Microsoft Azure offers native serverless computing features. Two of the most crucial to master are Azure Functions and Azure Logic Apps. Each of them help enable business logic that automates your Azure workflow, but they have key differences and in fact can be used together in a complementary manner to offer flexible, powerful control over your cloud resources.
Let’s take a closer look at how each of these serverless automation platforms work within Azure and some use cases for them.
Microsoft recently revealed a service called Azure Bastion that allows customers a more secure way to connect and access virtual machines (VMs). It uses Remote Desktop Protocol (RDP) and Secure Shell (SSH) network protocol alongside Secure Sockets Layer (SSL) encryption.
Bastion connects VMs, your local computers, and cloud resources without exposing them to public network connections. As a Platform as a Service, it simplifies the process of setting up and administrating bastion hosts or jumpboxes in your cloud environment.
But what are bastion hosts or jumpboxes? And why would you use them, or a service like Azure Bastion?
You would be woefully uninformed and unprepared as an IT admin if you didn’t know that two major Microsoft products, the 2008 versions of SQL Server and Windows Server, are each about to reach their end of support. That means it’s time to upgrade or migrate lest you fall victim to inevitable security vulnerabilities.
One big question when facing a major software upgrade such as this is whether to remain in place, so to speak, and update to the latest version from your current deployment scenario on premise or in a hosted environment, or to move to a cloud-based server – namely Azure, since that offers you tight integration and lower costs with Microsoft products such as these.
SQL Server end of support is imminent, coming up on July 9, 2019. Windows Server has a few months to go, ending support on January 14, 2020.
As you research your options for enterprise productivity applications you likely will come across Microsoft 365 alongside the more commonly known Office 365.
In typical Microsoft fashion, there are an array of different plans and licensing levels for each option. Deciding which is the best option can therefore take some time.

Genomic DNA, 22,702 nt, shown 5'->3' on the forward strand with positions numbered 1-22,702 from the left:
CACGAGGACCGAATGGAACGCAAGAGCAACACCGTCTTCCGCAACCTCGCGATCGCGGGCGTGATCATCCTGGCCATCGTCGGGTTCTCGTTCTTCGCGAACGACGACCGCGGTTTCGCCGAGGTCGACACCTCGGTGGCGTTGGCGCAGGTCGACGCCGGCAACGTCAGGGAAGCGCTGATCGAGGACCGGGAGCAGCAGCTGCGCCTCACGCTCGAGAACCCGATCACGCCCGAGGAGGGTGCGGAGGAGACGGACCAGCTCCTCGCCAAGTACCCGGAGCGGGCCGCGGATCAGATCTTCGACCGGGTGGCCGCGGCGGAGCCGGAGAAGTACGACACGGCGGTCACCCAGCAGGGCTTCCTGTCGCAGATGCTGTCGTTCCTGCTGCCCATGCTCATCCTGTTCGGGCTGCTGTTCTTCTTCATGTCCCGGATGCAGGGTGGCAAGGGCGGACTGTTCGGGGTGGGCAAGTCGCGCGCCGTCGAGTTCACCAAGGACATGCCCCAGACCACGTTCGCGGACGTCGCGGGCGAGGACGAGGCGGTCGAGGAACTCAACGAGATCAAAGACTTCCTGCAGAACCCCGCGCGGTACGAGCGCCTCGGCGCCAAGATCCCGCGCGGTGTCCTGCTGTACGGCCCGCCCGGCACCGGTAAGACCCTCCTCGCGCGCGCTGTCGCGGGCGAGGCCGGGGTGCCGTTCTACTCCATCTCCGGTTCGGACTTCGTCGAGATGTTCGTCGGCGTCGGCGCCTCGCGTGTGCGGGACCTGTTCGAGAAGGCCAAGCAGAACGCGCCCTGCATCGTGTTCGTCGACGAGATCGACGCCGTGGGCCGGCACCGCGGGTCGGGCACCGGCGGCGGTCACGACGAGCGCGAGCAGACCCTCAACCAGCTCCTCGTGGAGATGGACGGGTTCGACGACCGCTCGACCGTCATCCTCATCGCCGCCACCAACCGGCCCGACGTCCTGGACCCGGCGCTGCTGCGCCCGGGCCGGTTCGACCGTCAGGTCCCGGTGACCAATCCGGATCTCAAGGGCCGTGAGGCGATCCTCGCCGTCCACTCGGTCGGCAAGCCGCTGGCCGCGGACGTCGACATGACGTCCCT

What is Microsoft 365 and how is it different from Office 365? M365 includes enterprise-specific features that you would likely purchase separately, critically several Enterprise Mobility and Security components.
For businesses at the midsize and enterprise levels, M365 seems like the clear choice. But what exactly do you get at each level of M365? And how does it compare to O365?
When using Microsoft technologies in your enterprise IT stack, you have a few native options for systems monitoring and alerts. Two recent product developments — folding Operations Management Suite (OMS) functionality into Azure Monitor, as well as the release of the new SCOM 2019 — have reignited the debate to determine whether Azure Monitor can entirely replace the long standing, good-old SCOM (System Center Operations Manager).
In a way, I feel this comparison is a bit unfair, like comparing apples with oranges. Ultimately the two products can work together and overlap in order to eliminate monitoring gaps in your environment. So which monitoring solution would work the best for your enterprise? Let’s try to figure out!
This is Part Two and the final entry in our introductory blog series on Azure Sentinel, Microsoft's new Security Information and Event Management (SIEM) tool for Azure environments. Read Part One here for information on what Sentinel is, how to set it up, and how to begin importing data from your Azure PaaS and IaaS.
In Part Two, we'll examine deeper functionalities within Sentinel including Machine Learning, queries, and automation.